“The proposals are intended to enable a reasonable amount of aircraft use in the park to facilitate recreational and commercial activities while keeping aircraft disturbance to other users of the park at a tolerable level. They are also aimed at retaining the essential character of the park as remote, undeveloped and as a place of natural quiet.”

The review also considered whether private or commercial accommodation should be allowed on the Heaphy Track and it is proposed it should not be allowed.

“The current capacity of DOC huts and campsites appears to be meeting the demand for overnight accommodation on the track,” said Mr Clifton. “Also, the department’s online booking system enables management of numbers staying overnight in huts and at campsites to avoid overcrowding.”

“Additional accommodation would detract from the remote and undeveloped experience visitors can expect on the Heaphy Track.” 

Copies of the draft partially-reviewed Kahurangi National Park Management Plan and submission forms can be obtained from DOC offices or visitor centres in Nelson, Motueka, St Arnaud, Takaka, Westport, Karamea, and Hokitika.

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Additional information

Heaphy Track visitor numbers

On average, approximately 4500 people walk the Heaphy Track each year.

Mountain biking

It is proposed mountain biking would not be allowed between dusk and dawn on the Heaphy Track. This is for the protection of the area’s wildlife and their habitat, including nocturnal giant Powelliphanta snails and great spotted kiwi/roa.

Consideration was also given as to whether mountain biking should be allowed on the Lake Sylvester Track. The popular and well-used track was not considered suitable for mountain biking particularly given its use by families, school groups and people gaining outdoors experience. Additionally, steeper sections of the track might be ridden downhill at high speed creating a hazard for walkers.

Under General Policy for National Parks in place when the current Kahurangi National Park Management Plan came into effect in 2001, mountain bikes were categorised as vehicles which were prohibited in national parks except on formed roads. In 2005 new General Policy for National Parks came in which now allows mountain biking in national parks on routes specified in national park management plans.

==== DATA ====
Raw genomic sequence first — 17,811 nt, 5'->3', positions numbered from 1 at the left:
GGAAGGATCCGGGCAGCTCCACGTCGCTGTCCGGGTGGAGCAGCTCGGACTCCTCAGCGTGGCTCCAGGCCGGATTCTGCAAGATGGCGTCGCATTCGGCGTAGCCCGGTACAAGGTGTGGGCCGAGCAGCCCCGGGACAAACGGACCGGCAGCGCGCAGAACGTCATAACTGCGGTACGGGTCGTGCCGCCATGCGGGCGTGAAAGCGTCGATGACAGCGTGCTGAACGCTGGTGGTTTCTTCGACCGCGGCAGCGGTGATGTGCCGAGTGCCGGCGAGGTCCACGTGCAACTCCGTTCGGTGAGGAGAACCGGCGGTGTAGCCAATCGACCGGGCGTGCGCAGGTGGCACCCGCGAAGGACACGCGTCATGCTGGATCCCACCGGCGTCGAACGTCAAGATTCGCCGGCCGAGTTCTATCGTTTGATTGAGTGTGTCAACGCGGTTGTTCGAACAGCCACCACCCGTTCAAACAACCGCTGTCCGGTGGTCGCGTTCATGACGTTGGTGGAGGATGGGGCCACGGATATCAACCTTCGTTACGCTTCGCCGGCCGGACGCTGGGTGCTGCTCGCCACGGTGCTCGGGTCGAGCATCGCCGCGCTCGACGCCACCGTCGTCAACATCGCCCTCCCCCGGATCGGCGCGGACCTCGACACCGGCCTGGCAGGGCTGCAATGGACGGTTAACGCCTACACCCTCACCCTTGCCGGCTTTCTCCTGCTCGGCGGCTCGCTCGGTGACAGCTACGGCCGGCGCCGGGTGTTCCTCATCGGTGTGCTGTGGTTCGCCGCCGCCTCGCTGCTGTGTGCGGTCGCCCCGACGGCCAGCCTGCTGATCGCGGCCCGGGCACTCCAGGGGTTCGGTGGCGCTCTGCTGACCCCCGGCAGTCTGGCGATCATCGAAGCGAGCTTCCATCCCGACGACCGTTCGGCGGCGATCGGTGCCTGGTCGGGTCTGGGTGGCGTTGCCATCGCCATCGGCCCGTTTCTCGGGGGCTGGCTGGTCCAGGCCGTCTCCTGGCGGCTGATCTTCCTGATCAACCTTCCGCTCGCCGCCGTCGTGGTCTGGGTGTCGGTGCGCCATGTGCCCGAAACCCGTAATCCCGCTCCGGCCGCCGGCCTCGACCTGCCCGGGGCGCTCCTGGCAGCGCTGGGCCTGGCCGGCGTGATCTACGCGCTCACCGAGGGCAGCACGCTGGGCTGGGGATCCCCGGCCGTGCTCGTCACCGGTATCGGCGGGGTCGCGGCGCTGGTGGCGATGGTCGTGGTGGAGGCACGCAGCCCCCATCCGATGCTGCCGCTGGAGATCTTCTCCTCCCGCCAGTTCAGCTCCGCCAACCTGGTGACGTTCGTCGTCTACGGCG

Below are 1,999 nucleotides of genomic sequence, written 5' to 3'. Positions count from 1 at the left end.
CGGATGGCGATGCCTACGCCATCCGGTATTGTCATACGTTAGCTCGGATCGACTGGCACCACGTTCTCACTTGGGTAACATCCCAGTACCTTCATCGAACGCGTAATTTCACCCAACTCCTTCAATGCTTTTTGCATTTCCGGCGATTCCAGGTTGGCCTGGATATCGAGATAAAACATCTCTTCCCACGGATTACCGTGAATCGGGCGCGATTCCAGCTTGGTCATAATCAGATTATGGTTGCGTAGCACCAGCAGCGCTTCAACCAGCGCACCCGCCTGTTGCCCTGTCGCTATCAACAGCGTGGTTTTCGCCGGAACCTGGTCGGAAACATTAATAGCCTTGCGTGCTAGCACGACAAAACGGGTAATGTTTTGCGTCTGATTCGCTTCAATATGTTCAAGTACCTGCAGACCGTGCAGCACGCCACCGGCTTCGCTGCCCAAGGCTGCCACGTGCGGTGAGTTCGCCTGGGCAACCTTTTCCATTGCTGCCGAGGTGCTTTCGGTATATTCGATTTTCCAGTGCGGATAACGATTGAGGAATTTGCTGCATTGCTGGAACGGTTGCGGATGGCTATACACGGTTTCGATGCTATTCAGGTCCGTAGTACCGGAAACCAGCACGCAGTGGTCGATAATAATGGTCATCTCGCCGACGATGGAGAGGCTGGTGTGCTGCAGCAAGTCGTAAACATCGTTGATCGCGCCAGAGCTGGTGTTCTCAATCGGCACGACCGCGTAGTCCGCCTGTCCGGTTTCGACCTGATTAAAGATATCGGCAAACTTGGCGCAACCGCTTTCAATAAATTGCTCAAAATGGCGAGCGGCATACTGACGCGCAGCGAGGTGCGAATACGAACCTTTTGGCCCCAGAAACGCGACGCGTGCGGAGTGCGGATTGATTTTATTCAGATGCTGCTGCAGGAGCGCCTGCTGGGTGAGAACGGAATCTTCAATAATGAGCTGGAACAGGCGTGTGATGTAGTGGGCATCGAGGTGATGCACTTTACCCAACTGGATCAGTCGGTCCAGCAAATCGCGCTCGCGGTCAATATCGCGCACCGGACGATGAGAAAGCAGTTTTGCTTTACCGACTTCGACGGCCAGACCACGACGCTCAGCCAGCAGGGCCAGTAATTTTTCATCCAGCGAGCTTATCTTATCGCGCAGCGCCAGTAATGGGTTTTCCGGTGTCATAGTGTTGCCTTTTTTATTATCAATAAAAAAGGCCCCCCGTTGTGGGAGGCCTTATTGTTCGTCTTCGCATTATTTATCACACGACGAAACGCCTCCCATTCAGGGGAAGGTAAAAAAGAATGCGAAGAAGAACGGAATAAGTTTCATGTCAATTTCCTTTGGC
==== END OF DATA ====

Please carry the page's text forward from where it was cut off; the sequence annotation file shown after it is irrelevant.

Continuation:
Aircraft access

It is proposed most of the park is zoned “restricted” landings and that the number of aircraft landings permitted in this zone for recreational activities such as tramping, fishing or hunting is limited to a maximum total of 520 aircraft landings a year and no more than 145 a month.

The Karamea Bend and Roaring Lion locations are proposed to be classified as a “frequent” landings zone reflecting the higher use in summer months of helicopters to fly people in to fish in these famous trout fishing areas. It is proposed to set a limit of a maximum total 265 aircraft landings a year for recreational activities and no more than 90 a month in this zone.

The draft reviewed plan proposes not allowing any aircraft landings in areas zoned “remote” to protect unique wilderness qualities and biodiversity values. Areas in the remote zone include the north-western coastline, the Heaphy Track, north of Mt Owen, around the Crow River and around the Cobb Valley and Mt Arthur Tableland.

It is proposed no aircraft landings would be allowed in the Tasman Wilderness Area other than for commercial recovery of deer or chamois under a wild animal control concession, search and rescue and conservation management purposes.

Hunting

It is proposed to reduce the period in which commercial helicopter deer hunting is prohibited in the Tasman Wilderness Area due to higher numbers of deer being seen in the area and heavy deer browse of palatable species. It is proposed the commercial hunting exclusion period would change from 1 December to 31 March, plus Easter, to 22 December to 5 January, plus Easter.

It is also proposed that for public safety reasons the Cobb Valley Flats and Mt Arthur Tableland areas would be closed to hunting in the summer months from 22 December to 9 February.

A 500 metre hunting exclusion area either side of the Heaphy and Wangapeka tracks is also proposed which is consistent with similar hunting exclusion corridors in Nelson Lakes and Abel Tasman national parks.

Horse trekking access

In recent years there has been an issue of safety for horse and riders on guided horse treks in using the narrow and winding Wharariki Road to access Puponga Farm Park. It is proposed in the draft reviewed plan to allow concessionaire guided horse trekking on a specified route across a small part of the national park land and adjacent conservation land to access the farm park. The route follows the remains of an old stock route and tracks used for coal mining.

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Contact

Media contact: Trish Grant, DOC Nelson/Marlborough communications advisor, phone +64 3 546 3146